Filecoin Regrets Shutting Out Supporters to Meet SEC Regulations
On August 7, decentralized storage network Filecoin is launching its token sale through the SEC-compliant CoinList platform. The much-anticipated project has already garnered close to $52 million in investments from Silicon Valley big wigs ahead of the ICO on Monday.
The Filecoin Project
Filecoin is a project that was started by Protocol Labs in 2014, its goal is to provide an efficient data storage solution based on a decentralized network protocol called IPFS. The IPFS protocol is also developed by US based Protocol Labs and it aims to replace HTTP with a P2P hypermedia protocol. With Filecoin, users can install a software which stores data on their hard drives and in exchange receive filecoins that can be traded for Bitcoin, ethereum, USD and more.
Unlike other blockchain projects, Filecoin decided to take a different path with its ICO. The Filecoin token sale will be hosted on the CoinList platform, which was developed by Protocol Labs and the prominent startup platform AngelList. The token sale will fully compile with SEC funding regulations and also be available for U.S. citizens. However, unlike other token sales, CoinList will only permit verified investment firms, banks, and high net worth individuals to contribute in the ICO of Filecoin.
Juan Benet, the founder of Protocol Labs and IPFS, stated following regarding this decision:
It does have one huge side effect, or bad effect, which is that a lot of people that are used to contributing to these sales and have helped fund a lot of things like Ethereum, unfortunately they will not be able to participate. We wish we could include them.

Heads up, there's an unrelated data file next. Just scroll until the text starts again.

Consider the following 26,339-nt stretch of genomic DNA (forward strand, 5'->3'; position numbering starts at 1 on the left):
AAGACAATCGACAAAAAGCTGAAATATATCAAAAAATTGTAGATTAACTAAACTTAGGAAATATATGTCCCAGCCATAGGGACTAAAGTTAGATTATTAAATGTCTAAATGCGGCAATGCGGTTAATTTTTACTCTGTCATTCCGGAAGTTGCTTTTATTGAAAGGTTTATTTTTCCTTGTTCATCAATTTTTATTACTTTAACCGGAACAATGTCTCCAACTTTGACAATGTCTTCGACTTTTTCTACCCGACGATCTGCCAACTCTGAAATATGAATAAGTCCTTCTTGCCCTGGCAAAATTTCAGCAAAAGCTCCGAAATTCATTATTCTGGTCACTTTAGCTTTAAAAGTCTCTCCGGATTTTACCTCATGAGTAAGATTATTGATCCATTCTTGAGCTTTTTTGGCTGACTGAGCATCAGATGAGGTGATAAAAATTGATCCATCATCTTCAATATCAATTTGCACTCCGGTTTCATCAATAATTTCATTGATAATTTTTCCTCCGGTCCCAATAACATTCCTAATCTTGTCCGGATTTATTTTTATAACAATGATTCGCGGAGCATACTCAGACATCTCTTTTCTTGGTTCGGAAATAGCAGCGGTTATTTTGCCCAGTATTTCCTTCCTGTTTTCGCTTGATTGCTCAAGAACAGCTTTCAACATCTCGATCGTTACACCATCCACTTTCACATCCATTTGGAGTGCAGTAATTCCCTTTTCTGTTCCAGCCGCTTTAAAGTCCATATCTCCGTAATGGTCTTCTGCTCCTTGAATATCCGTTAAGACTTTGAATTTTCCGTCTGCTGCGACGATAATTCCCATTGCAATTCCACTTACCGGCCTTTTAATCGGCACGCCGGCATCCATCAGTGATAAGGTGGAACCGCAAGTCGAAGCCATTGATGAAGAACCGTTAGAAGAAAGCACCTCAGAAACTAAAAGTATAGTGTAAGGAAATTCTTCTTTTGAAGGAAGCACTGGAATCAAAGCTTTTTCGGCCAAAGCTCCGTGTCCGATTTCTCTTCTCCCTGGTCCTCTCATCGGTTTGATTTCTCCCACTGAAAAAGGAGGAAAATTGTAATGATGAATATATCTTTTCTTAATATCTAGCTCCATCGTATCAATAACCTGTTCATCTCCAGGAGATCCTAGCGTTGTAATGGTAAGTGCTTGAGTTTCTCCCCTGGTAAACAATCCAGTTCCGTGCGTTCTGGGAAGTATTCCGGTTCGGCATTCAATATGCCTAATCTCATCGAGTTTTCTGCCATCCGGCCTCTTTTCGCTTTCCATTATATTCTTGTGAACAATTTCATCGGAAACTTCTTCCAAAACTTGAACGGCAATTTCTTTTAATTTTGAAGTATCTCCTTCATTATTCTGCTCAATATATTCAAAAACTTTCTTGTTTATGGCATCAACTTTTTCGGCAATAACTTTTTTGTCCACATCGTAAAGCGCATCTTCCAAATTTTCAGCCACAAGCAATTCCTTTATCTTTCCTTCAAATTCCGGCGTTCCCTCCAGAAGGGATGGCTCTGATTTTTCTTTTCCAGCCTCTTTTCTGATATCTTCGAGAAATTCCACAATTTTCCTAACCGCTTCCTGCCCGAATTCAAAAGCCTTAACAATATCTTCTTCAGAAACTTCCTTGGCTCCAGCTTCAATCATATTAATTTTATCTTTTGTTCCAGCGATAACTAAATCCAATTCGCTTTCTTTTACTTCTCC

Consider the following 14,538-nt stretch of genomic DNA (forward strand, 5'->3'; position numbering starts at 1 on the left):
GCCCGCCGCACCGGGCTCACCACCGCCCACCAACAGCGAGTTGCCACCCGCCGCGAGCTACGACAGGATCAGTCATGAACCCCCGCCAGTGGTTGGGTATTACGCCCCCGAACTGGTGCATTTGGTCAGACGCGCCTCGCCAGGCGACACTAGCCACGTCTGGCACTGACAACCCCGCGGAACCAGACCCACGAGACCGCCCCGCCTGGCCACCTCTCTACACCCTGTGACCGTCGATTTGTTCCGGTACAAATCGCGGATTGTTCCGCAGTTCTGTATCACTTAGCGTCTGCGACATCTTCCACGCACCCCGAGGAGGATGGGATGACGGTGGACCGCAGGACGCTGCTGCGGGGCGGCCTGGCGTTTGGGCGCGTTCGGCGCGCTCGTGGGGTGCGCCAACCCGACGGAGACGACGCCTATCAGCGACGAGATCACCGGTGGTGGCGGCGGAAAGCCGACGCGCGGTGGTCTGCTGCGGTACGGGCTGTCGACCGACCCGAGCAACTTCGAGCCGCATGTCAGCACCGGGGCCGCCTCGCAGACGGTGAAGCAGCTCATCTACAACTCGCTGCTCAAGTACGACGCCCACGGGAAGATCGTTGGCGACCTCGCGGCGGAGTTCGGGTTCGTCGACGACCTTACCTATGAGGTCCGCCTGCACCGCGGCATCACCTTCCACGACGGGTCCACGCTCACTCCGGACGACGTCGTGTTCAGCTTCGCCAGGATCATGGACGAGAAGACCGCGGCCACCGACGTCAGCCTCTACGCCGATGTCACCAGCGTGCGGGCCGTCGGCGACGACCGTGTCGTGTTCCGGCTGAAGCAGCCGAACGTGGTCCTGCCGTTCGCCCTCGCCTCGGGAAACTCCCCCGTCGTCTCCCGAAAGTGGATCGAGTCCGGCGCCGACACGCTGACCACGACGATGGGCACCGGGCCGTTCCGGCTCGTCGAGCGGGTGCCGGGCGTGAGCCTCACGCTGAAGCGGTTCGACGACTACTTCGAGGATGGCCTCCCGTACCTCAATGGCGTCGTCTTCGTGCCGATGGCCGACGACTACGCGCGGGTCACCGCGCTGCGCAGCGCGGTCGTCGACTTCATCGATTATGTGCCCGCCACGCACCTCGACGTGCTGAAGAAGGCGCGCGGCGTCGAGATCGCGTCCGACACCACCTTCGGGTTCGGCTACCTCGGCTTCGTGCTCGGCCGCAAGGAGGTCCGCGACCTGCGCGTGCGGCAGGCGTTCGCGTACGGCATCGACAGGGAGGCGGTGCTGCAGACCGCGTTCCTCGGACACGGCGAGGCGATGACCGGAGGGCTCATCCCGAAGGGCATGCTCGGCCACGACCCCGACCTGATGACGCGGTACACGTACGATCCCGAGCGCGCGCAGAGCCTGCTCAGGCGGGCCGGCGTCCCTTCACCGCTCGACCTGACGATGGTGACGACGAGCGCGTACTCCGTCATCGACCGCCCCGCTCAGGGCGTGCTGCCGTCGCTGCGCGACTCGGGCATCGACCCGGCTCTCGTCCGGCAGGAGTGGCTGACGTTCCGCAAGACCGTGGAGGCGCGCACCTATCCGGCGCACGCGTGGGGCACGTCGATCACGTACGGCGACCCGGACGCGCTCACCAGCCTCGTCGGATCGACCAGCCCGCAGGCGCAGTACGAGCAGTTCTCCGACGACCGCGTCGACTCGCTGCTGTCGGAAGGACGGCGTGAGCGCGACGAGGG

Many people from the cryptocurrency community think that this approach was a bad idea since it would exclude a lot of potential contributors that aren’t accredited investors or have a high enough net worth. Juan Benet stated following:
The accredited investor qualification based on net worth, assets, or income is a rule of thumb that the SEC has had for a long time. This rule is easy to apply across industries and across investor groups, but it definitely cuts too coarsely.
He also explained that this decision would be the safest way for contributors to invest:
We think this route will be very useful for lots of participants in the industry, both network creators and prospective investors. It helps clear up uncertainties and charts a path toward more compliant token sales. Investors have clarity over the risks of their investment, they have stronger protections – in the form of liquidation, and network creators have clarity over whether or not what they’re doing is a sale of securities.
Currently, Filecoin has raised $52 million from accredited investors which include the prominent Sequoia and Union Square Ventures.
What are your thoughts on the Filecoin token sale? Do you think that the approach they took is the right way for such an ICO? Let us know in the comments below!
Images and Videos courtesy of Filecoin, Pixabay
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